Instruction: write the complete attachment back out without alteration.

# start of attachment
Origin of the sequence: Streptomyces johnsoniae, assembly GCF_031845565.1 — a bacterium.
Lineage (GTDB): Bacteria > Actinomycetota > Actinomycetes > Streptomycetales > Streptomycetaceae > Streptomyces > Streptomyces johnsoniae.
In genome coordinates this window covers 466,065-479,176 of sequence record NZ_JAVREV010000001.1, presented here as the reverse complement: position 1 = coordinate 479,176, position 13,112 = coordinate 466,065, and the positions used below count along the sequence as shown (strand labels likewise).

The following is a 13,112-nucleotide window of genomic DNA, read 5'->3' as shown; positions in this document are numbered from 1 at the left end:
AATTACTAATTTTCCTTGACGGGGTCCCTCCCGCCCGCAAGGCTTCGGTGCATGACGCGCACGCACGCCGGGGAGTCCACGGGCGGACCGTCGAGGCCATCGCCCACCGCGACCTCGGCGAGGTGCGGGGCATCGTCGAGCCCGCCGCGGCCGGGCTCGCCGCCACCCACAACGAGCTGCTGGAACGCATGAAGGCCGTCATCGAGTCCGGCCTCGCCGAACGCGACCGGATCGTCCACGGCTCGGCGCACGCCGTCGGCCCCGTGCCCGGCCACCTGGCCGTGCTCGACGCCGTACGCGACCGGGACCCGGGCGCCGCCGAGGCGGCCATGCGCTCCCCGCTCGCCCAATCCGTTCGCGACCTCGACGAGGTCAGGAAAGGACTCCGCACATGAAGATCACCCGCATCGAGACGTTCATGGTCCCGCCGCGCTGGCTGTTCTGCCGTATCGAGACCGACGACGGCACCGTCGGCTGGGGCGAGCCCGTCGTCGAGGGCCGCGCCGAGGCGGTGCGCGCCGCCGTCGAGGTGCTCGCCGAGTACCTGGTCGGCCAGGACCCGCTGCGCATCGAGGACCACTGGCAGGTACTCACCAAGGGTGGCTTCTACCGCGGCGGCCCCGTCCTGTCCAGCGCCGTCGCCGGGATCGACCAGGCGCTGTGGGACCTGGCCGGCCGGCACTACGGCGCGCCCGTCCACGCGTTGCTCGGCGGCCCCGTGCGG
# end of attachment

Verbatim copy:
Origin of the sequence: Streptomyces johnsoniae, assembly GCF_031845565.1 — a bacterium.
Lineage (GTDB): Bacteria > Actinomycetota > Actinomycetes > Streptomycetales > Streptomycetaceae > Streptomyces > Streptomyces johnsoniae.
In genome coordinates this window covers 466,065-479,176 of sequence record NZ_JAVREV010000001.1, presented here as the reverse complement: position 1 = coordinate 479,176, position 13,112 = coordinate 466,065, and the positions used below count along the sequence as shown (strand labels likewise).

The following is a 13,112-nucleotide window of genomic DNA, read 5'->3' as shown; positions in this document are numbered from 1 at the left end:
AATTACTAATTTTCCTTGACGGGGTCCCTCCCGCCCGCAAGGCTTCGGTGCATGACGCGCACGCACGCCGGGGAGTCCACGGGCGGACCGTCGAGGCCATCGCCCACCGCGACCTCGGCGAGGTGCGGGGCATCGTCGAGCCCGCCGCGGCCGGGCTCGCCGCCACCCACAACGAGCTGCTGGAACGCATGAAGGCCGTCATCGAGTCCGGCCTCGCCGAACGCGACCGGATCGTCCACGGCTCGGCGCACGCCGTCGGCCCCGTGCCCGGCCACCTGGCCGTGCTCGACGCCGTACGCGACCGGGACCCGGGCGCCGCCGAGGCGGCCATGCGCTCCCCGCTCGCCCAATCCGTTCGCGACCTCGACGAGGTCAGGAAAGGACTCCGCACATGAAGATCACCCGCATCGAGACGTTCATGGTCCCGCCGCGCTGGCTGTTCTGCCGTATCGAGACCGACGACGGCACCGTCGGCTGGGGCGAGCCCGTCGTCGAGGGCCGCGCCGAGGCGGTGCGCGCCGCCGTCGAGGTGCTCGCCGAGTACCTGGTCGGCCAGGACCCGCTGCGCATCGAGGACCACTGGCAGGTACTCACCAAGGGTGGCTTCTACCGCGGCGGCCCCGTCCTGTCCAGCGCCGTCGCCGGGATCGACCAGGCGCTGTGGGACCTGGCCGGCCGGCACTACGGCGCGCCCGTCCACGCGTTGCTCGGCGGCCCCGTGCGG